While many people in the realm have magic—some can breathe underwater, sense people’s thoughts, or talk to animals— dragon children are rare. Unlike eye-color, wings aren’t inherited. No one can predict when or to whom a dragon child will be born. Their rarity means they are destined to rule. Rhinen and his older brother, Laeb are born with dragon wings, thus assuring their place on the throne. Laeb, the eldest has a clear path. When the next dragon king steps down, he will take his place. Younger brother Rhinen—well, no one knows exactly what to do with Rhinen.
Meanwhile, a rebellion is brewing…
All children of the realm are tested for magical abilities on their fifteenth birthday. Those with magic—the Shaynen—continue in school, and those who don’t—the Klor—enter a life of service. The magic-born rule and those without magic are second class citizens. That’s how it’s always been. Until now.
Rhinen’s easy life changes drastically when he is kidnapped by a group of rebels intent on bringing justice to the Klor people. In captivity, Rhinen meets Haia, a young dragon-girl. Together they discover a secret that could change everything, but first, Rhinen and Haia have to escape.
Plot: L.B. Lillibridge's Dragon Brothers stands as an uncommonly wise and empathetic fantasy, an adventure story whose royal heroes prevail not through heroic violence but by listening, questioning, and daring to upend the inequitable caste system that rewards them but punishes others. That heartening narrative, though, doesn't surge along the way the best fantasy adventures might, and the story develops little narrative momentum or continuity from chapter to chapter. The continual capturing and rescuing of hostages between the novel's two castes, the Shaynen and the Klor, feels repetitive rather than like suspenseful escalations.
Prose/Style: Lillibridge excels at dialogue scenes, at the stirrings of conscience inside her characters, and at the invention and depiction of magic. Sometimes her paragraphs run long and lose some focus, detailing action after action without fully emphasizing any particular one. She knows her characters' hearts and gets them onto the page, but Dragon Brothers doesn't always tap into those characters' desires and fears for storytelling momentum.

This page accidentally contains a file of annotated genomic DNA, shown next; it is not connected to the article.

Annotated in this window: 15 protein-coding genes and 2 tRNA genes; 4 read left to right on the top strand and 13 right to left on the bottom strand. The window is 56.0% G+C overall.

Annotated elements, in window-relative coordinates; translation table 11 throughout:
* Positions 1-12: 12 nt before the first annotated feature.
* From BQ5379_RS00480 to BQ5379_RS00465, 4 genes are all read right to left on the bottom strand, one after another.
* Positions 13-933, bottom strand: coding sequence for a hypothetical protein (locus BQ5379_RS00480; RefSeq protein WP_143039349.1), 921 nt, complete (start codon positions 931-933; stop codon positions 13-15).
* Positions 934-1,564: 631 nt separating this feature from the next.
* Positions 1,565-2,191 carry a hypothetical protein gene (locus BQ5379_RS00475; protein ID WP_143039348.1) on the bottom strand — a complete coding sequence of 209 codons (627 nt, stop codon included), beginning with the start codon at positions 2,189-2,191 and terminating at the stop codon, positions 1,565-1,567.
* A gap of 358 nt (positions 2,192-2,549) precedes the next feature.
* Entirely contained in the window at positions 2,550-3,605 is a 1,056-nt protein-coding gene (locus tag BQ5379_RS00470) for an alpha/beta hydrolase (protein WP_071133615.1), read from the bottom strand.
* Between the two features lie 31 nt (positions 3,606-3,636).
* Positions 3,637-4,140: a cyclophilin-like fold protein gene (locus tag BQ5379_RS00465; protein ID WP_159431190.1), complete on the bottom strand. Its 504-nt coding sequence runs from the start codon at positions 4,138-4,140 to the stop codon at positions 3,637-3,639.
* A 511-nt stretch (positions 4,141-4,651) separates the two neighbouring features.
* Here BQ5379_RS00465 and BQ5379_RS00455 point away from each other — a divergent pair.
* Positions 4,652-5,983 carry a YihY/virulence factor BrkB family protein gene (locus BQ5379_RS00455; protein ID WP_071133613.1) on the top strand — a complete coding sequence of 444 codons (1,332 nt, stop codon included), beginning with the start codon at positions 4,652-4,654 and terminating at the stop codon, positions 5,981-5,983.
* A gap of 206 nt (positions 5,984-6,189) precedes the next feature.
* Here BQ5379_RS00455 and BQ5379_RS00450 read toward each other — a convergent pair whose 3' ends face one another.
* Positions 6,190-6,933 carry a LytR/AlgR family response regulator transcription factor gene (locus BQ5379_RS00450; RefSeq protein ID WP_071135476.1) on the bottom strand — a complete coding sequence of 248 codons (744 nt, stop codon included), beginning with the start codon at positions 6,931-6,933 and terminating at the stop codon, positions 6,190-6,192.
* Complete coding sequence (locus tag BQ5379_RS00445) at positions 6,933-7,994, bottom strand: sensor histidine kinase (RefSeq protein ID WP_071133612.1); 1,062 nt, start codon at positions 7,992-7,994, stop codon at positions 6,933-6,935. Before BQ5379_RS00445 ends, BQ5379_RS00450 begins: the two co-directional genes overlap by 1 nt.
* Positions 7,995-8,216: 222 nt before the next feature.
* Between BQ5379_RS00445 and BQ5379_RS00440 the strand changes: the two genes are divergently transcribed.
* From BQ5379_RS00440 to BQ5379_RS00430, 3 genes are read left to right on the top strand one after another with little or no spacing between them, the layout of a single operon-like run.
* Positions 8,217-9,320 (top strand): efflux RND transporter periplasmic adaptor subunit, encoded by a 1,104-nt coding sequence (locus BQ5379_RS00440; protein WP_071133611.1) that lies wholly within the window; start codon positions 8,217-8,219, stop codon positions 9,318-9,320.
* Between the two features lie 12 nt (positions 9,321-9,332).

Originality: "Dragon born" fantasy characters aren't new, of course, and stories of royal succession and rebellion in fantasy kingdoms have been familiar for centuries. But Lillibridge invests her fantasy with fresh, appealing characters, engaging moral dilemmas, and an inventive blend of science and magic. Especially welcome is the book's humanistic bent in an age of darker and darker fantasy books for younger readers. Flying, here, feels truly magical.
Character Development: Lillibridge’s dragon brothers are humble, big-hearted, and immediately appealing, as are the dragon toddler Haia, the apprentice Laney, and the sympathetic outlaw Rory. The adults are somewhat less vividly drawn, but, encouragingly, prove capable of change when the young people argue against longstanding injustice.
Date Submitted: April 02, 2020
Having proven herself to be a master of both memoir and parenting writing, L.B. Lillibridge set her sights on children’s fantasy and, with Dragon Brothers, has conquered yet another genre. As a fellow writer, I can’t help but admire and resent how good this book is, and I say, “Enough all ready! Can’t you leave the rest of us anything?” Seriously, L.B. Lillibridge must be stopped. --Jon Etter, author of A Dreadful Fairy Book
“Lillibridge's brightly imagined, diverse world is filled with high-stakes adventures, sparkling magic, and thoughtful storytelling that kept me turning pages well after my bedtime. Readers of all ages will fall in love with this engrossing story.” –Kaitlyn Sage Patterson, author of the The Alskad Empire Chronicles